In July, 2014, the Electric Power Research Institute and industry partners sampled dust on the surface of an unused canister that had been stored in an overpack at the Hope Creek Nuclear Generating Station for approximately one year. The foreign material exclusion (FME) cover that had been on the top of the canister during storage, and a second recently - removed FME cover, were also sampled. This report summarizes the results of analyses of dust samples collected from the unused Hope Creek canister and the FME covers. Both wet and dry samples of the dust/salts were collected, using SaltSmart(TM) sensors and Scotch - Brite(TM) abrasive pads, respectively. The SaltSmart(TM) samples were leached and the leachate analyzed chemically to determine the composition and surface load per unit area of soluble salts present on the canister surface. The dry pad samples were analyzed by X-ray fluorescence and by scanning electron microscopy to determine dust texture and mineralogy; and by leaching and chemical analysis to deter mine soluble salt compositions. The analyses showed that the dominant particles on the canister surface were stainless steel particles, generated during manufacturing of the canister. Sparse environmentally - derived silicates and aluminosilicates were also present. Salt phases were sparse, and consisted of mostly of sulfates with rare nitrates and chlorides. On the FME covers, the dusts were mostly silicates/aluminosilicates; the soluble salts were consistent with those on the canister surface, and were dominantly sulfates. It should be noted that the FME covers were w ashed by rain prior to sampling, which had an unknown effect of the measured salt loads and compositions. Sulfate salts dominated the assemblages on the canister and FME surfaces, and in cluded Ca - SO4 , but also Na - SO4 , K - SO4 , and Na - Al - SO4 . It is likely that these salts were formed by particle - gas conversion reactions, either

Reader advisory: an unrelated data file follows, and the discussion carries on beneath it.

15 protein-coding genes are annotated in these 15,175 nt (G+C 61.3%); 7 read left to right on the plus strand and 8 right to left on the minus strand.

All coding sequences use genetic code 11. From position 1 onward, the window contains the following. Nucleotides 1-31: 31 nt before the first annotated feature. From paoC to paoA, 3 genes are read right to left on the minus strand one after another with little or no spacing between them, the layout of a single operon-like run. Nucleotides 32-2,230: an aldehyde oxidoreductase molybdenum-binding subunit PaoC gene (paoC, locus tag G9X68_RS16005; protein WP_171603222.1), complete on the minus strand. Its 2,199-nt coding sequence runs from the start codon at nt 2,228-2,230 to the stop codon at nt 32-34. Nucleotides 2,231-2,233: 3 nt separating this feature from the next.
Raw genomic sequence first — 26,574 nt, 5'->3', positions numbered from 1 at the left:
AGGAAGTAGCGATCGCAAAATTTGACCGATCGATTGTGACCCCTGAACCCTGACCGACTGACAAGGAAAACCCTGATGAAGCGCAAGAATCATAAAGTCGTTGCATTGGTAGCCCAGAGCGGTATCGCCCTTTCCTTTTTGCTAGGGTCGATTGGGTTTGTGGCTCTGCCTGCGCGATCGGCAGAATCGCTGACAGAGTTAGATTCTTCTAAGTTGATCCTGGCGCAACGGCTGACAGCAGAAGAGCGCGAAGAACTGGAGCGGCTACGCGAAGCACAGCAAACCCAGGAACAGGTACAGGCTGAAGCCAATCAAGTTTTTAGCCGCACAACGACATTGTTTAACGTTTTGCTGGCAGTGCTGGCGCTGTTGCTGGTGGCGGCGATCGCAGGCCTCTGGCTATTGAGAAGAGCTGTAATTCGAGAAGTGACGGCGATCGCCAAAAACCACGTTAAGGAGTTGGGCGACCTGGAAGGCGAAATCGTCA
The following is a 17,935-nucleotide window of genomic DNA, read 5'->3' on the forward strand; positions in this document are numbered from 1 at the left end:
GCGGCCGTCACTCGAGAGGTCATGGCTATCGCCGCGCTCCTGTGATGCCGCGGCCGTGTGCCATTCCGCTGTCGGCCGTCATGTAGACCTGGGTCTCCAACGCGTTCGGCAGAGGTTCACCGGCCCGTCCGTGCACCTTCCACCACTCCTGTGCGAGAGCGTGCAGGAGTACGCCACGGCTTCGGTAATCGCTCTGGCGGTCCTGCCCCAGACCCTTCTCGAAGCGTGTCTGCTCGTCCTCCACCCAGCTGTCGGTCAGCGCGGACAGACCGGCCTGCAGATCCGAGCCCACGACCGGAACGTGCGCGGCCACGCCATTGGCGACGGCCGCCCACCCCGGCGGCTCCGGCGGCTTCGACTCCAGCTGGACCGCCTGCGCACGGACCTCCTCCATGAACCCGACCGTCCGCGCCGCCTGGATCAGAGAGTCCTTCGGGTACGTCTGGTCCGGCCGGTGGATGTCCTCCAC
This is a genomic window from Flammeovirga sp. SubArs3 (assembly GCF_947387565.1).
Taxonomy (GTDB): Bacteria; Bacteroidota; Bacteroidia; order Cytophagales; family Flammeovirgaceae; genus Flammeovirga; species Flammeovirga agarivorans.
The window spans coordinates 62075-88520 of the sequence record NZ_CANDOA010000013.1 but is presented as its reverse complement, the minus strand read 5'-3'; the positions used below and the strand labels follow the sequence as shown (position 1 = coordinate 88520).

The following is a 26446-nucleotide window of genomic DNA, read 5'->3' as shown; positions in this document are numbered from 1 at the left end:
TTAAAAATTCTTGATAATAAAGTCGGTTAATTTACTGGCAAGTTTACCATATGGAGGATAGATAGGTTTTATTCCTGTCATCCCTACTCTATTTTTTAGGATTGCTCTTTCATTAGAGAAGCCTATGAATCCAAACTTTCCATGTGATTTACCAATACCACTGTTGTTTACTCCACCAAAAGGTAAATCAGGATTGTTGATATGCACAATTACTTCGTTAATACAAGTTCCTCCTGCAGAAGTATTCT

2. Control of the positional relationship between a sample collection instrument and a surface to be analyzed during a sampling procedure using a laser sensor